Likely to be a kiss for artists-in-training but a miss for others.

WHAT COLOR IS A KISS?

A little girl who knows her mind when it comes to what she likes is stymied when she ponders the color of a kiss.

Monica likes riding her bike, strawberry cake, and her mother’s stories, but what she loves is painting. She’s painted all sorts of things in all kinds of colors, but she’s never painted a kiss. What color is a kiss? Subsequent double-page spreads consider the colors in turn: red, green, yellow, brown, white, pink, blue, and black/gray. But there are good and bad things in each color: spaghetti-sauce red is the color of anger and people don’t give kisses when angry, and while her favorite cakes are pink, Monica does not like princesses or fairies (the black-haired white girl is dressed all in black and white). In the end, Monica asks an expert: her mother. The wordless response fills the final spread with rainbow-patterned and -colored hearts. But while sweet, this answer may leave concrete-thinking readers without closure. In each of the color-dedicated spreads, almost everything is pictured in the featured hue, sometimes even Monica herself. Bonilla’s choices are all over the map: Monica doesn’t like vegetables, most of which are green (she covers her mouth as if about to throw up in one picture), and the brown spread features chocolate, fall leaves, and dog poop.

Likely to be a kiss for artists-in-training but a miss for others. (Picture book. 4-8)

Pub Date: Dec. 6, 2016

ISBN: 978-1-58089-739-6

Page Count: 32

Publisher: Charlesbridge

Review Posted Online: Sept. 19, 2016

Kirkus Reviews Issue: Oct. 1, 2016

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Sincere and wholehearted.

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I PROMISE

The NBA star offers a poem that encourages curiosity, integrity, compassion, courage, and self-forgiveness.

James makes his debut as a children’s author with a motivational poem touting life habits that children should strive for. In the first-person narration, he provides young readers with foundational self-esteem encouragement layered within basketball descriptions: “I promise to run full court and show up each time / to get right back up and let my magic shine.” While the verse is nothing particularly artful, it is heartfelt, and in her illustrations, Mata offers attention-grabbing illustrations of a diverse and enthusiastic group of children. Scenes vary, including classrooms hung with student artwork, an asphalt playground where kids jump double Dutch, and a gym populated with pint-sized basketball players, all clearly part of one bustling neighborhood. Her artistry brings black and brown joy to the forefront of each page. These children evince equal joy in learning and in play. One particularly touching double-page spread depicts two vignettes of a pair of black children, possibly siblings; in one, they cuddle comfortably together, and in the other, the older gives the younger a playful noogie. Adults will appreciate the closing checklist of promises, which emphasize active engagement with school. A closing note very generally introduces principles that underlie the Lebron James Family Foundation’s I Promise School (in Akron, Ohio). (This book was reviewed digitally with 10-by-20-inch double-page spreads viewed at 15% of actual size.)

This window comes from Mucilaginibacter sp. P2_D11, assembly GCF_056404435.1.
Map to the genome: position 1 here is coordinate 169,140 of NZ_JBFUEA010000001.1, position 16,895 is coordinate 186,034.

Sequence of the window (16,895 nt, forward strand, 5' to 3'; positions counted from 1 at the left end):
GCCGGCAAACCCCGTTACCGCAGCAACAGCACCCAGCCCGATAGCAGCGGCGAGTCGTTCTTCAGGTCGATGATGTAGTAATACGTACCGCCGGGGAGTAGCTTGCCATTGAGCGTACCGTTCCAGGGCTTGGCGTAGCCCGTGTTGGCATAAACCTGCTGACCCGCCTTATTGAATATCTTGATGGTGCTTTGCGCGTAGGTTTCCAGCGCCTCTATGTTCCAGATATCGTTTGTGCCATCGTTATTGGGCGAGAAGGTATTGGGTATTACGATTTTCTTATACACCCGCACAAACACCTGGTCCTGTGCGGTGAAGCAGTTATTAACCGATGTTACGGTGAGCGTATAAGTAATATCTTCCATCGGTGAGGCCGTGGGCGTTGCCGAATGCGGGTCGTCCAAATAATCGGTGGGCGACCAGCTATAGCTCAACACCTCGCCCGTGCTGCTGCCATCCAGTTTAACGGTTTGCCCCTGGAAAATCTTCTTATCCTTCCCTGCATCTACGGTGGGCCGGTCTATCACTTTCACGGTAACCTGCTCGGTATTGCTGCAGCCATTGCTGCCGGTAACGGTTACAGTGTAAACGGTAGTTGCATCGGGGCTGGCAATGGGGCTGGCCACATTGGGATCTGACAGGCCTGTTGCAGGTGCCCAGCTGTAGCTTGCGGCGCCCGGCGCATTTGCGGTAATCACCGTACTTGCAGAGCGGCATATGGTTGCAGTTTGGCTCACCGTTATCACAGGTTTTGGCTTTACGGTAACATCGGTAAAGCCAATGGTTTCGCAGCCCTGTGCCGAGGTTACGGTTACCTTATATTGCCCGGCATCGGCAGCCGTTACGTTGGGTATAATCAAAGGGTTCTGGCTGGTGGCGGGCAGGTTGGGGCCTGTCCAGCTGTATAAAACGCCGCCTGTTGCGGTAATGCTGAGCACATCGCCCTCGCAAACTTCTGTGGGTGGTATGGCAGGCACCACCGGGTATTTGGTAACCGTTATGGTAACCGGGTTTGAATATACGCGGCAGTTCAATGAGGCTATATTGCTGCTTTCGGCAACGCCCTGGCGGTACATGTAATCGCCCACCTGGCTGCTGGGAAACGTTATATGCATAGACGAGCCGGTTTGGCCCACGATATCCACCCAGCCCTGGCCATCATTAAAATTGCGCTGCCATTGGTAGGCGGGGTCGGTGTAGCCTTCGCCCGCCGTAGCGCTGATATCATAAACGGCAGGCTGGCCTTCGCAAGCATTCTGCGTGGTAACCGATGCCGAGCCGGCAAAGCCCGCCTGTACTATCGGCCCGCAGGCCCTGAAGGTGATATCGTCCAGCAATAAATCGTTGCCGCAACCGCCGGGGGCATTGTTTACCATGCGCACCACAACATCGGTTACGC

Sincere and wholehearted. (Picture book. 4-8)

Pub Date: Aug. 11, 2020

ISBN: 978-0-06-297106-7

Page Count: 32

Publisher: Harper/HarperCollins

Review Posted Online: June 16, 2020

Kirkus Reviews Issue: July 1, 2020

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STELLA BRINGS THE FAMILY

At school, everyone is excited about the upcoming Mother’s Day celebration except for Stella. She is not sure what she will do since she has two dads and no mom.

Stella is easy to spot on the page with her curly red hair but also because she looks so worried. She is not sure what she is going to do for the party. When her classmates ask her what is the matter and she tells them she has no mom to bring, they begin asking more questions. “Who packs your lunch like my mom does for me?” “Who reads you bedtime stories like my mothers do for me?” “Who kisses you when you are hurt?” Stella has Daddy and Papa and other relatives who do all of those things. As the students decorate and craft invitations, “Stella worked harder than everyone.” The day of the event arrives, and Stella shows up with her fathers, uncle, aunt, cousin, and Nonna. And it all turns out well. One student brings his two moms, and another child invites his grandmother since his mother is away. Debut picture-book author Schiffer creates a story featuring diverse modern families that children will recognize from their own direct experiences or from their classrooms or communities. She keeps the text closely focused on Stella’s feelings, and Clifton-Brown chooses finely detailed watercolors to illustrate Stella’s initial troubles and eventual happiness.

Essential. (Picture book. 4-8)

Pub Date: May 5, 2015

ISBN: 978-1-4521-1190-2

Page Count: 36

Publisher: Chronicle Books

Review Posted Online: March 17, 2015

Kirkus Reviews Issue: April 1, 2015

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